Sunday 20 January 2019

Hollywood harassment in focus at Critics’ Choice Awards, while Oldman triumphs

The Shape Of Water and Big Little Lies were the big winners of the night, each taking home four awards.

Elisabeth Moss hands Gary Oldman the best actor award
Elisabeth Moss hands Gary Oldman the best actor award

By Sam Blewett, Press Association Los Angeles Correspondent

Stars kept the spotlight on the treatment of women in Hollywood during the 23rd Critics’ Choice Awards, where Gary Oldman continued his success by winning best actor.

Fresh from his Golden Globe victory, Oldman triumphed for his performance of Winston Churchill in Darkest Hour during the ceremony in Santa Monica on Thursday night.

Ewan McGregor also followed his earlier success by winning best actor in a limited series for his role in Fargo.

Ewan McGregor won with Fargo

The Shape Of Water, which is led by Londoner Sally Hawkins, was the most celebrated film on the night winning four awards, including best picture and best director for Guillermo Del Toro.

Del Toro, accepting the best film accolade, brought stars Hawkins and Octavia Spencer to the stage as well as screenwriter Vanessa Taylor.

“For everyone that has been unequal in working with women, let me show you who stands here with us and made this movie possible,” he said.

“Let me tell you one thing: you don’t know what you’re missing.”

The night was not without controversy however, with best actor in a comedy going to The Disaster Artist’s James Franco, hours after claims of him behaving sexually inappropriately were published.

Gal Gadot was presented with the second #SeeHer award for furthering the image of women on screen.

She celebrated the success of Patty Jenkins, her director in Wonder Woman, but pointed out there is still a dearth of women directing top movies.


Gadot added: “In the past weeks and months we’ve been witnessing a movement in our industry and society and I want to share this award with all women and men who stand for what’s right.

“My promise and commitment to all of you is that I will never be silenced and we will continue to band together to make strides uniting for equality.”

Best actress went to Frances McDormand for Three Billboards Outside Ebbing, Missouri, while Big Little Lies found the greatest success for the TV shows, winning four awards.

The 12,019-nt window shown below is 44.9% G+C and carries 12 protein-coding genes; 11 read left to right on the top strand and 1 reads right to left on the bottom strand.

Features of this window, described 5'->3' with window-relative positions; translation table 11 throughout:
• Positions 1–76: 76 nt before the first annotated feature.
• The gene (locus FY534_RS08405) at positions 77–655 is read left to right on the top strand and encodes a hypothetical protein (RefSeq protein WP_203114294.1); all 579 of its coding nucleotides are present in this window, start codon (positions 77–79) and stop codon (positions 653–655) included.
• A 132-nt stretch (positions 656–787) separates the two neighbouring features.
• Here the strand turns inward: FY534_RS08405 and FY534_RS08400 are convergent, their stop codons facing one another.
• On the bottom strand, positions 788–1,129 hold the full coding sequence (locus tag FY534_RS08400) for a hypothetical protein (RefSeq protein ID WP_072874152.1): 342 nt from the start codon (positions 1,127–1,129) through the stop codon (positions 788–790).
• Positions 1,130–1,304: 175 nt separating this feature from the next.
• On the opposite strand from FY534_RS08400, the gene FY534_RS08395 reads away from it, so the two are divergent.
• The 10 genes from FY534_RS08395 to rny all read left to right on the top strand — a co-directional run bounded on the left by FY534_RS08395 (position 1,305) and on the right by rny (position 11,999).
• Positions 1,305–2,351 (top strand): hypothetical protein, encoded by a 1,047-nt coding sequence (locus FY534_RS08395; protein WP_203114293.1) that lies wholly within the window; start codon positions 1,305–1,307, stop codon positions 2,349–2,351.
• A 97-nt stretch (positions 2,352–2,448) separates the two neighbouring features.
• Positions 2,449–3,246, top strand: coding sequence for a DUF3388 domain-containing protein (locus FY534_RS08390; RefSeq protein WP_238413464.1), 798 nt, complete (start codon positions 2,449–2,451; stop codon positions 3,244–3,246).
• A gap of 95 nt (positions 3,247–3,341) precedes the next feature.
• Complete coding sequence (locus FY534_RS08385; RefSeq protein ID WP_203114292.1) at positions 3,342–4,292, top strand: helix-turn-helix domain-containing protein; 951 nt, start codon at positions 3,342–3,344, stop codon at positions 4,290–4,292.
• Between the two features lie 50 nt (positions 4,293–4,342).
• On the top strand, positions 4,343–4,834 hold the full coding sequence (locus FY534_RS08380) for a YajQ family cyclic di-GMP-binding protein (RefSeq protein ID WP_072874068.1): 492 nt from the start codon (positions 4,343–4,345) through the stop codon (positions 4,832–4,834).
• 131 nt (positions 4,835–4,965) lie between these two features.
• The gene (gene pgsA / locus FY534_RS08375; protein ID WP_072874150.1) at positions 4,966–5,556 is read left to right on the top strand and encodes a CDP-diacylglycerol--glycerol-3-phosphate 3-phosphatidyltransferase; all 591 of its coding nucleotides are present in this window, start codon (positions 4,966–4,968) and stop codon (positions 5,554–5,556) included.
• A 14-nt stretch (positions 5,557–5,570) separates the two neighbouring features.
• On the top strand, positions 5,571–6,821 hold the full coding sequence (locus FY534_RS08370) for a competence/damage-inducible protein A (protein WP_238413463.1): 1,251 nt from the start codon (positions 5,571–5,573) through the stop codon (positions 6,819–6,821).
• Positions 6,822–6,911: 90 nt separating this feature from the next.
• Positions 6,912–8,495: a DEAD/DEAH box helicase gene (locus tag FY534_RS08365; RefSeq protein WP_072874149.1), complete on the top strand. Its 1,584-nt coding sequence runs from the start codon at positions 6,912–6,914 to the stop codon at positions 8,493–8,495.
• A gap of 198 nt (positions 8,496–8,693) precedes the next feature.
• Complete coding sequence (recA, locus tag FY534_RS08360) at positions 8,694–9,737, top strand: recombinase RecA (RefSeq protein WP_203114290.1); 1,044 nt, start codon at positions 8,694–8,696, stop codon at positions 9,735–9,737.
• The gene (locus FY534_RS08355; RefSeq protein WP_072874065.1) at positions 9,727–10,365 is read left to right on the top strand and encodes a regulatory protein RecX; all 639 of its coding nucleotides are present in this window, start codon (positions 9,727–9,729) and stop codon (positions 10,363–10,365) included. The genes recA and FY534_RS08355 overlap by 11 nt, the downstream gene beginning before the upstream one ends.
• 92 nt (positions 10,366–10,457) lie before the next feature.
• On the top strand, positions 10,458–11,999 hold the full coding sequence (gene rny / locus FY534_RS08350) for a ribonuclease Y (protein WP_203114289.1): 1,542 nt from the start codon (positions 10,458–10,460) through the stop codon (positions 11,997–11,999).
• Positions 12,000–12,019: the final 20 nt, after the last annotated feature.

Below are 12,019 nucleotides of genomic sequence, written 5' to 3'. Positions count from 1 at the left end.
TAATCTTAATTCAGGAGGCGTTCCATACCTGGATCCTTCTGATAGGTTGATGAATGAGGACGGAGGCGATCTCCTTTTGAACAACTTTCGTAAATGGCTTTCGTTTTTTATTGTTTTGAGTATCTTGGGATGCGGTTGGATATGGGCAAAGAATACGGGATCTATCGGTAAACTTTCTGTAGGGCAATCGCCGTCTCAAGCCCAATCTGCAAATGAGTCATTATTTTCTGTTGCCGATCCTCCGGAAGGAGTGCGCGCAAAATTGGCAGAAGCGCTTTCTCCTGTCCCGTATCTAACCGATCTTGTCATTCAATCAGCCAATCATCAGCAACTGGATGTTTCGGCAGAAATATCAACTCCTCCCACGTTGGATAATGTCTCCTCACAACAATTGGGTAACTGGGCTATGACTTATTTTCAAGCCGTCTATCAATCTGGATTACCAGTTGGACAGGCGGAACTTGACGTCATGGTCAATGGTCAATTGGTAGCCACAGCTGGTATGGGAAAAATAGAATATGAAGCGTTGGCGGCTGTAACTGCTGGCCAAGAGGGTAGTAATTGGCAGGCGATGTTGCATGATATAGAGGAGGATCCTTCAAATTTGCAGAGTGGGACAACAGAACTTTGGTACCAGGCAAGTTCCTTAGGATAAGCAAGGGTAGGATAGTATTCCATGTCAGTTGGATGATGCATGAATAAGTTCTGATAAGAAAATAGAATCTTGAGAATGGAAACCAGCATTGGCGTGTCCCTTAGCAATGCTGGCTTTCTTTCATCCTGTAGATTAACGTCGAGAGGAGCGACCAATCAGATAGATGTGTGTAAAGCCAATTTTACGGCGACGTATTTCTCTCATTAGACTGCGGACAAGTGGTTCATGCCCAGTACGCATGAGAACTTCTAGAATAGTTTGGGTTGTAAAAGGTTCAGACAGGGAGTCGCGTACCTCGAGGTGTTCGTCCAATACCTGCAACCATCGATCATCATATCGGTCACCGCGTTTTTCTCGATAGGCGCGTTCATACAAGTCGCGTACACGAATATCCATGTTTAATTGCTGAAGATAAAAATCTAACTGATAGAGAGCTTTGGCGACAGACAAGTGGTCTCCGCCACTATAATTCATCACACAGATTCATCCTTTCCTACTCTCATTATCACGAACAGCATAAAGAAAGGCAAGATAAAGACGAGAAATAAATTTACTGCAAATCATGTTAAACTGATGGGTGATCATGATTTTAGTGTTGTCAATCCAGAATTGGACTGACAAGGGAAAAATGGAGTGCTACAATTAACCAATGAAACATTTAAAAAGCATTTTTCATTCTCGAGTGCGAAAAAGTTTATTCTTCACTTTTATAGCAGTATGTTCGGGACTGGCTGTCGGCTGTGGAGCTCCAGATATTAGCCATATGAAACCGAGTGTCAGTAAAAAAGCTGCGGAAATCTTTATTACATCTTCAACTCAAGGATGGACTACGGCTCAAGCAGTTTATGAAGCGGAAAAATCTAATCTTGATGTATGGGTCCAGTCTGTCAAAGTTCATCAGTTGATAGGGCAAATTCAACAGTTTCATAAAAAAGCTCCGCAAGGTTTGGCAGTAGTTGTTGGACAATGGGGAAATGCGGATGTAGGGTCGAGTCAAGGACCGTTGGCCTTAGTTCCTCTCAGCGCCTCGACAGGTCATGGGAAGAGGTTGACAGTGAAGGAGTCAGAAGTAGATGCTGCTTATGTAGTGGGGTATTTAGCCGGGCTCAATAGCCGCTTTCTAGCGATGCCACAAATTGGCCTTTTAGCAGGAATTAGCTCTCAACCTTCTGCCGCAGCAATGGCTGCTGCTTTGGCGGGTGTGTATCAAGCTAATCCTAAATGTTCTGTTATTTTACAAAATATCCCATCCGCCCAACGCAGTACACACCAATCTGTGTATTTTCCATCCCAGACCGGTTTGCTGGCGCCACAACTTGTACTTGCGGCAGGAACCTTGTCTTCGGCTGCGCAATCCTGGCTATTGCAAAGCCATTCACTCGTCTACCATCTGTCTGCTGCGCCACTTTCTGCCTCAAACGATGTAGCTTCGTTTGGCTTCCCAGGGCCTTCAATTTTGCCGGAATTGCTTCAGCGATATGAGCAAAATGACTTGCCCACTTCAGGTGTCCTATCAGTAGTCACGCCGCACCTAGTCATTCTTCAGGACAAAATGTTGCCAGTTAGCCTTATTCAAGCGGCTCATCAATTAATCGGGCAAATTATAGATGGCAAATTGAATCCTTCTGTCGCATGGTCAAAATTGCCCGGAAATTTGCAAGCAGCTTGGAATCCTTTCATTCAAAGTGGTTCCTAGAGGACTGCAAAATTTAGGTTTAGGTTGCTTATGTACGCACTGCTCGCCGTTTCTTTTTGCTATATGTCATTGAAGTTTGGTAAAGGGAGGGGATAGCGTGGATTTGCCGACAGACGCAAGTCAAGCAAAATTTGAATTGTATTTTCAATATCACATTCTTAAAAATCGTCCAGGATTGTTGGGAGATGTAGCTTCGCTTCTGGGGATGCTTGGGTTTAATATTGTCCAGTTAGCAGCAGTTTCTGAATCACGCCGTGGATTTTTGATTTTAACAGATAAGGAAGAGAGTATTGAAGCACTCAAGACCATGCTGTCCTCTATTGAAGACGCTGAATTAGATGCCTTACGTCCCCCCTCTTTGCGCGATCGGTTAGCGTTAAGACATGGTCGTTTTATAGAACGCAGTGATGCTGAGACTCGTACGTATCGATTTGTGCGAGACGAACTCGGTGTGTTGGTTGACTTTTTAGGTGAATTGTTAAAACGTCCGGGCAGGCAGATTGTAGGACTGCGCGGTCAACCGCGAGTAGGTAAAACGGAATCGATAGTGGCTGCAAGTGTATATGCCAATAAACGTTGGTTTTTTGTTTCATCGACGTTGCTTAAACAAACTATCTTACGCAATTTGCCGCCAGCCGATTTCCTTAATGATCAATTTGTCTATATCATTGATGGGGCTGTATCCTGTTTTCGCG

These included Nicole Kidman for best actress in a limited series and Laura Dern with supporting actress.

Dern said it had been a “great privilege to be in unity” supporting the Time’s Up initiative’s legal defence fund, which aims to help women alleging they are victims of harassment and abuse.


Rachel Brosnahan used her acceptance speech for actress in a comedy series for The Marvellous Mrs Maisel to encourage people to donate to the fund, adding: “Let’s keep this going, please.”

Close behind Big Little Lies’ success was The Handmaid’s Tale, which won three, including best drama and best actress in a drama for Elisabeth Moss.

Host Olivia Munn and actress Niecy Nash held a mock toast to the “good-guys in Hollywood” where they thanked the men who met them in conference rooms rather than hotel rooms, casting directors who did not make derogatory remarks, and actors who were not insulting when they were turned down for drinks.

Munn joked: “Way to be regular human beings, guys – good job.”

Franco did not collect his award despite organisers billing his appearance.

The announcement came after the Los Angeles Times published claims by five women that he had been sexually inappropriate.

Franco did not issue a fresh statement, but his publicist pointed towards the actor previously saying allegations made on social media following his Golden Globes victory were “not accurate”.

The 23rd Critics’ Choice Awards were organised by the Broadcast Film Critics Association and the Broadcast Television Journalists Association and were held in California at the Barker Hangar.

Press Association

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